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Phil Hill reports on the extent and impact of the changes Blackboard made two years ago while acquiting open course vendors Moodlerooms and NetSports and reorienting their corporate strategy. But: "While Blackboard has kept their word and made a major change in strategy, the question arises of whether that matters. According to the Campus Computing Survey for 2011 and 2013, Blackboard’ s market share (combining Learn, WebCT, and ANGEL product lines) has continue to fall in the US over the past two years, from 51% of institutions to 41%."[Link] [Comment]
Terry Anderson poses the question in the title by means of an example from David Wiley: "the cost of renting 75,000 movies ($9.00 a month from NetFlicks) or renting any of 20 million songs from Spotify ($9.99/month) with the cost of renting a college text book . A single biology text book rents for $12.99 a month from BookRenter." Thus, he writes, "the time is right for a 'market correction' that exploits the affordances of the Net to create drastically lower cost of quality higher education experience." It's long past due.[Link] [Comment]
This short paper reflects on the offering of a cMOOC on the topic of Open Educational Resources in 2013. I'm curious to know what platform is used, but this is not described. The experiences, though, are similar to my own. For example, "All the convenors reflected on the challenge of managing multiple virtual spaces and following the conversations that participants had in those virtual spaces." As well, "It remains an open challenge to balance collaborative planning with “ playing-by-ear” facilitating in newly emergent situations."[Link] [Comment]
This is generally a good paper though I disagree with some aspects. Basically, the idea is that 'cultural translation`- which is roughly "flexibility to allow students from diverse cultures to adjust the courses to their specific settings" - can be enabled in MOOCs through student-selected projects or student-formed groups. Where I disagree with the paper is in how this activity is framed - the author writes of "The inclusion of tasks, activities and assessments that are relevant to various cultural and professional settings" as though it's the professor that is doing this (or minimally, allowing this). But in fact these are activities created by supporting student autonomy and diversity in the course - the more the professor lets go of control, the more inclusive and relevant the course can be. And for that reason too I think that 'translation' is a particularly poor word to use in this context. (10 page PDF).
(p.s. papers in eLearning Papers are still branded 'Open Education Europa', with no mention of 'eLearning Papers' on the web page, but don't cite them as 'Open Education Europa' or they will complain and suggest that you are at fault for getting this wrong).[Link] [Comment]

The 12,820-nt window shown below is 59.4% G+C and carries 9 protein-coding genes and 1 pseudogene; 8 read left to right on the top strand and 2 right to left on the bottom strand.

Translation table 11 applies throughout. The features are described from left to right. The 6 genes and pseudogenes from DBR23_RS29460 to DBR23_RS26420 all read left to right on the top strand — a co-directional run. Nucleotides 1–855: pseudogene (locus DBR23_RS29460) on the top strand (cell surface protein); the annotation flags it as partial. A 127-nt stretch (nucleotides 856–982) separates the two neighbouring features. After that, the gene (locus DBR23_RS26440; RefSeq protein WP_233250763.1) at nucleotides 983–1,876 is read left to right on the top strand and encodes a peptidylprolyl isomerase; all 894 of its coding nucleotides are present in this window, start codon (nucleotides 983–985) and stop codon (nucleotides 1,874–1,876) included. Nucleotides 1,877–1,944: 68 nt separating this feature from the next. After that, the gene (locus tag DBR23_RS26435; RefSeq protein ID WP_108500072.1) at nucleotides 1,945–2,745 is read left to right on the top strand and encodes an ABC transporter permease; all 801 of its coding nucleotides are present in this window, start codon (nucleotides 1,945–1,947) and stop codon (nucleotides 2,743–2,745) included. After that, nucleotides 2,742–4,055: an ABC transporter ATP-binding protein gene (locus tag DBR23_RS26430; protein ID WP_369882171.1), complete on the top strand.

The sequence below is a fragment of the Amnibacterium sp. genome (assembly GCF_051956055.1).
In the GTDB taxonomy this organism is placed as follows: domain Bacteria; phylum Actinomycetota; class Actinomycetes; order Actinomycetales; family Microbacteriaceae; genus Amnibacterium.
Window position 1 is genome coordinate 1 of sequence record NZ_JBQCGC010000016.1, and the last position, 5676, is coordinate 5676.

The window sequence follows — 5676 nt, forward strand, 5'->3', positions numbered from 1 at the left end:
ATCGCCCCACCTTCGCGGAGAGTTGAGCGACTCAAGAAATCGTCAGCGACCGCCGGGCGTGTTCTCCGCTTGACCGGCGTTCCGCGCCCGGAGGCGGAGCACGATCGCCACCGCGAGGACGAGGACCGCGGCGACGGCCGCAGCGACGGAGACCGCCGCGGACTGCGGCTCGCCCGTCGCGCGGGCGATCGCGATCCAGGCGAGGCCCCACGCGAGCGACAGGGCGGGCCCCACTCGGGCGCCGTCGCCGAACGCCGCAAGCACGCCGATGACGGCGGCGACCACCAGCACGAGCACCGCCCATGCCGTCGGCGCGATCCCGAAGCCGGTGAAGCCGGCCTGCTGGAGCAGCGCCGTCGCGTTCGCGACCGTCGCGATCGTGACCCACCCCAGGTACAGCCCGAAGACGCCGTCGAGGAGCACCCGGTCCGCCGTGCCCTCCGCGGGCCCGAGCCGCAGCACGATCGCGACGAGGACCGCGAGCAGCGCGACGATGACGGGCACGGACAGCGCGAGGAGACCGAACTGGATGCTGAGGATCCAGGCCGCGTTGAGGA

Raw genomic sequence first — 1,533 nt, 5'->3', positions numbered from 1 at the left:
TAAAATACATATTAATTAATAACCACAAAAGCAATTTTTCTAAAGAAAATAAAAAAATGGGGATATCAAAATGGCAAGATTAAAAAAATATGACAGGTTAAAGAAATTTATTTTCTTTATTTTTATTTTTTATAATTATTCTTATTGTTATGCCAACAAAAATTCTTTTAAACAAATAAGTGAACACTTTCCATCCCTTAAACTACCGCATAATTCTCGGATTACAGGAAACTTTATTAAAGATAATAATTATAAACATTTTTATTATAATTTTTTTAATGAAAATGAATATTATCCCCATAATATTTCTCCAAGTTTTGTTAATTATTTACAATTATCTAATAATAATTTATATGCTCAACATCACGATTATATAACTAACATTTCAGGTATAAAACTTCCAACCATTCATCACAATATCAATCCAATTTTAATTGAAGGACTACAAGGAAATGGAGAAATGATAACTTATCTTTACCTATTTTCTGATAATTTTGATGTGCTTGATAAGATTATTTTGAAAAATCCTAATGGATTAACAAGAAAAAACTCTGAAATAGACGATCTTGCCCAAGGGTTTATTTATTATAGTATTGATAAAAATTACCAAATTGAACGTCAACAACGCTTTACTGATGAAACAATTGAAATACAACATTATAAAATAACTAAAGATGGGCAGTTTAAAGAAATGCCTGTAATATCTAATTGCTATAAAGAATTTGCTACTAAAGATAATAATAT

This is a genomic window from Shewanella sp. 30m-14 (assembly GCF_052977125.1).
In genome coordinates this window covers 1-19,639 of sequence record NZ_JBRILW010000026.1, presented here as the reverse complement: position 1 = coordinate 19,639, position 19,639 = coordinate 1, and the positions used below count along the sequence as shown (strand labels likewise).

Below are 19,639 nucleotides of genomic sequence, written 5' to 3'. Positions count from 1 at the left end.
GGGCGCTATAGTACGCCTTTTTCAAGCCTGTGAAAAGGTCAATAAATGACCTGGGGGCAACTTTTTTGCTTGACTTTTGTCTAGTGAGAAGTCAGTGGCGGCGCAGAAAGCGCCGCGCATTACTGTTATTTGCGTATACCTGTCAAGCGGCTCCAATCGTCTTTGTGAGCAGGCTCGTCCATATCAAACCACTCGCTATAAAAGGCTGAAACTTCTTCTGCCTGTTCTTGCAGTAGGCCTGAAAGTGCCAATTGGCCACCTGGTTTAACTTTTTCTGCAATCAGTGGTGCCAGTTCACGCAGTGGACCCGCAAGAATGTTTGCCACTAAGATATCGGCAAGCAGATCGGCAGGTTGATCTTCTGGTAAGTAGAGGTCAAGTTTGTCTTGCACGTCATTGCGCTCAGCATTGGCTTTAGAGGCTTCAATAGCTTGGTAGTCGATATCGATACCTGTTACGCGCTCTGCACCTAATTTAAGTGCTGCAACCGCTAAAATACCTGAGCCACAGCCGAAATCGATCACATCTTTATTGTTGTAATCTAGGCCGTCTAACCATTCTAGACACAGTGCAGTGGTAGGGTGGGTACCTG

Based on information about an unpopular UPenn seminar for media on MOOCs Steve Kolowich wrote this article about the possibility that media are losing interest in the story. I suppose a decline in interest in inevitable and I'm not surprised that the Chronicle's editors would want to pounce on that. But it may be premature; Kolowich wrote me asking if I had data, and thanks to the script I wrote for mooc.ca to extract news coverage of MOOCs I did have data, so I wrote up a quick script that extracted it. Here is the result. My own conclusion is that media coverage hasn't declined significantly.[Link] [Comment]
Jennifer Maddrell has moved her blog from Drupal to Wordpress, and as a result, changed her RSS feed address. As Feedly reports that I'm the first subscriber to the new feed, it seems relevant to post the news here. (p.s. I totally understand the move from Drupal, and like her, find it so much harder to work with than necessary).[Link] [Comment]
Interesting question to which the answer may be 'yes'. Dawn Poulos suggests, "Being static means being stale, and for instructional designers, stale content is the fastest road to irrelevancy." In fact, the discipline is changing, as exemplified by this list of 'aha moments':
What do you get if you actually implement these five principles? I would argue that you get a cMOOC. But your mileage may vary. Here's the full report (you will have to pay for it with your social network information).[Link] [Comment]
This is an interesting look at the metaphors used to describe the Learning Management System (LMS), including a reference to a fun paper from 2007 describing the ways people described Blackboard ("The metaphors of ‘ tree branches,’ ‘ 7/11 store,’ ‘ river of information,’ ‘ fun game,’ and ‘ light bulb revolution’ reveal the communication, information, educational, political, and philosophical aspects of Blackboard cyberinfrastructure implementation... the educational usage of Blackboard did not emerge as the most prominent rationality for Blackboard"). Tom Woodward suggests here that " the LMS is a fast-food franchise kitchen. It does exactly what it is meant to do. It is built for people with minimal skills to make cheap food quickly at scale. It isn’ t meant to be a training ground so people can move up to gourmet cooking. These skills don’ t transfer. You aren’ t even meant to graduate to being a line cook at Friday’ s." Heh.[Link] [Comment]